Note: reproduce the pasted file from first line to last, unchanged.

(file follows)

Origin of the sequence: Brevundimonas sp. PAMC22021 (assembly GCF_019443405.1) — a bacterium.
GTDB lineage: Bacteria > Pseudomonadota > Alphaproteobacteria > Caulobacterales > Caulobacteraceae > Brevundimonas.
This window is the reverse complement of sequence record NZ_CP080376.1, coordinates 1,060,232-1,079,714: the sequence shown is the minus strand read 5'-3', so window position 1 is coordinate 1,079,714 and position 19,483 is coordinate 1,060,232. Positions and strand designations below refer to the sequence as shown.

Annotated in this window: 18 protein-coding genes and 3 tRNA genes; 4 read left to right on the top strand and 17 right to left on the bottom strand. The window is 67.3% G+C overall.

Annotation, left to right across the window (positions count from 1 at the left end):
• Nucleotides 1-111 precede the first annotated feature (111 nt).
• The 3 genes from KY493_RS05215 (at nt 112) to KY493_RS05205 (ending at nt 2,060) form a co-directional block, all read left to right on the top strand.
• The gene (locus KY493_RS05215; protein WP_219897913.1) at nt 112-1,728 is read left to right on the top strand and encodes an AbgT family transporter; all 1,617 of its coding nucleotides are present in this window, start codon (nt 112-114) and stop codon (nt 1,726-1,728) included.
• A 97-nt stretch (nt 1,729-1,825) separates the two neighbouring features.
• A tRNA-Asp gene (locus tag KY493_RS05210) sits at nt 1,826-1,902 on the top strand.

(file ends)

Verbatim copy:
Origin of the sequence: Brevundimonas sp. PAMC22021 (assembly GCF_019443405.1) — a bacterium.
GTDB lineage: Bacteria > Pseudomonadota > Alphaproteobacteria > Caulobacterales > Caulobacteraceae > Brevundimonas.
This window is the reverse complement of sequence record NZ_CP080376.1, coordinates 1,060,232-1,079,714: the sequence shown is the minus strand read 5'-3', so window position 1 is coordinate 1,079,714 and position 19,483 is coordinate 1,060,232. Positions and strand designations below refer to the sequence as shown.

Annotated in this window: 18 protein-coding genes and 3 tRNA genes; 4 read left to right on the top strand and 17 right to left on the bottom strand. The window is 67.3% G+C overall.

Annotation, left to right across the window (positions count from 1 at the left end):
• Nucleotides 1-111 precede the first annotated feature (111 nt).
• The 3 genes from KY493_RS05215 (at nt 112) to KY493_RS05205 (ending at nt 2,060) form a co-directional block, all read left to right on the top strand.
• The gene (locus KY493_RS05215; protein WP_219897913.1) at nt 112-1,728 is read left to right on the top strand and encodes an AbgT family transporter; all 1,617 of its coding nucleotides are present in this window, start codon (nt 112-114) and stop codon (nt 1,726-1,728) included.
• A 97-nt stretch (nt 1,729-1,825) separates the two neighbouring features.
• A tRNA-Asp gene (locus tag KY493_RS05210) sits at nt 1,826-1,902 on the top strand.